For over a decade now, one of the central themes of positive psychology has been the nature of happiness. At first blush it can seem trivial to focus on frivolous emotions. What is the value of happiness?
It may be that good feelings are a worthwhile end goal in themselves. But there are also practical and pragmatic reasons to boost happiness. Barbara Fredrickson’s “Broaden and Build” model of positive emotion suggests that when we are happier we are better problem solvers. We do better thinking when we’re happy. Which leads to better decisions. And better outcomes increase our future happiness. Which leads to better problem solving. And so on.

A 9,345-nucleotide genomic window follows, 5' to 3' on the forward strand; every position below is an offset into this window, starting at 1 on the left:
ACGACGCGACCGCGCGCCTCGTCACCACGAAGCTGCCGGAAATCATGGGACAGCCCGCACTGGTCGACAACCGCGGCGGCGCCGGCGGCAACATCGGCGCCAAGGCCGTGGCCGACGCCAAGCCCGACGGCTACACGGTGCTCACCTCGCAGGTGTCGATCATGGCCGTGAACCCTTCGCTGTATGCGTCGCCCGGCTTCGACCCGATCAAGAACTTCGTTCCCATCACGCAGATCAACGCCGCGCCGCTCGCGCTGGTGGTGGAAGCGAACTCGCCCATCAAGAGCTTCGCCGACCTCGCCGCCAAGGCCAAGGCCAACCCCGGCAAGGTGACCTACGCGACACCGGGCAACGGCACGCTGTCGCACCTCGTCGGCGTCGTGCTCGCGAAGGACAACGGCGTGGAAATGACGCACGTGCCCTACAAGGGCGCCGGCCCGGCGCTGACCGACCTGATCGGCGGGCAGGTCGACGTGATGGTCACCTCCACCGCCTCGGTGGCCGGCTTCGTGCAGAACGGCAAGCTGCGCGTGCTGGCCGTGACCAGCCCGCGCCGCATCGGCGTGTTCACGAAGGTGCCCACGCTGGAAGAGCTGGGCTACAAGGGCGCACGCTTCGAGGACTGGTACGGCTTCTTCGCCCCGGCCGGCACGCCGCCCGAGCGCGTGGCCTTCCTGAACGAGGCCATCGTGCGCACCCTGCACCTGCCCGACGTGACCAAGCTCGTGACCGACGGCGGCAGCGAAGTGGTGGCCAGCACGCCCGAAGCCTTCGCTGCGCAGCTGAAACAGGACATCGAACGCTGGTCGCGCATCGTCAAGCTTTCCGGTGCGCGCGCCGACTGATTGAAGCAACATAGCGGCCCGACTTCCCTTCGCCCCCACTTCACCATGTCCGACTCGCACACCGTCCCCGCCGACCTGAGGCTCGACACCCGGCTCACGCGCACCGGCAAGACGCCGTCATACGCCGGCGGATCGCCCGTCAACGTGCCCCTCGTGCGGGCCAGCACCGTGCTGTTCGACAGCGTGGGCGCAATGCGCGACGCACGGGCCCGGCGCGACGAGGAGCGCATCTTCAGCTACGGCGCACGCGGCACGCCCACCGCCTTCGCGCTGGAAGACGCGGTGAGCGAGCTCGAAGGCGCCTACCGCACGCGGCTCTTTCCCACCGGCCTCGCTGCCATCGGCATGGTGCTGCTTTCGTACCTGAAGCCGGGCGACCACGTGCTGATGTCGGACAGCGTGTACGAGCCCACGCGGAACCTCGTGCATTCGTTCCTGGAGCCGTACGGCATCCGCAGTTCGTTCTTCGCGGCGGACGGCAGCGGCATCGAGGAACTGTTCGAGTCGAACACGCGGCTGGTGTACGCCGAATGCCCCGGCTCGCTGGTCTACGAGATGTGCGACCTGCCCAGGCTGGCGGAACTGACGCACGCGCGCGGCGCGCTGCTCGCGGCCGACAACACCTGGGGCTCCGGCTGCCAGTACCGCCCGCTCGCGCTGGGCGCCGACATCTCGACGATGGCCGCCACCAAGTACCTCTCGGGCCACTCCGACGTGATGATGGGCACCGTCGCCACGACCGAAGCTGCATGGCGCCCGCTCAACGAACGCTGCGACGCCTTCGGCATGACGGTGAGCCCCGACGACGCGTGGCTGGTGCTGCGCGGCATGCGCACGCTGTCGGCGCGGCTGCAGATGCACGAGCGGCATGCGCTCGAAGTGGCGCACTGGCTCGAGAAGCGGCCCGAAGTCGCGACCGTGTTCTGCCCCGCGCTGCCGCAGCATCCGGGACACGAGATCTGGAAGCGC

But what is happiness, really? You can’t show me a cubic yard of it, and I can’t point to it on an MRI of the brain. Sure, it’s a feeling, but what – exactly – does it feel like?
What does dopamine feel like?
Various neurotransmitters are involved in the brain-based phenomena behind “feelings.” Dopamine is one of these. Increasingly, we are coming to understand that dopamine is the neurotransmitter not only of reward but also of motivation. And the phenomenology – the felt experience - of motivation is person - specific. Your feelings of engagement, "flow," and passion are unique to your history, your body, and your neurology.
Typically, if we ask what someone why they persisted with a difficult task, they will identify an end-goal. They wanted the extra money, for example, so they worked an extra shift. Or they wanted to see their partner's expression of delight after they had spent a Saturday morning waxing her car. But behind that in the goal is, in fact, the actual reason that any of us do anything: a feeling, or state.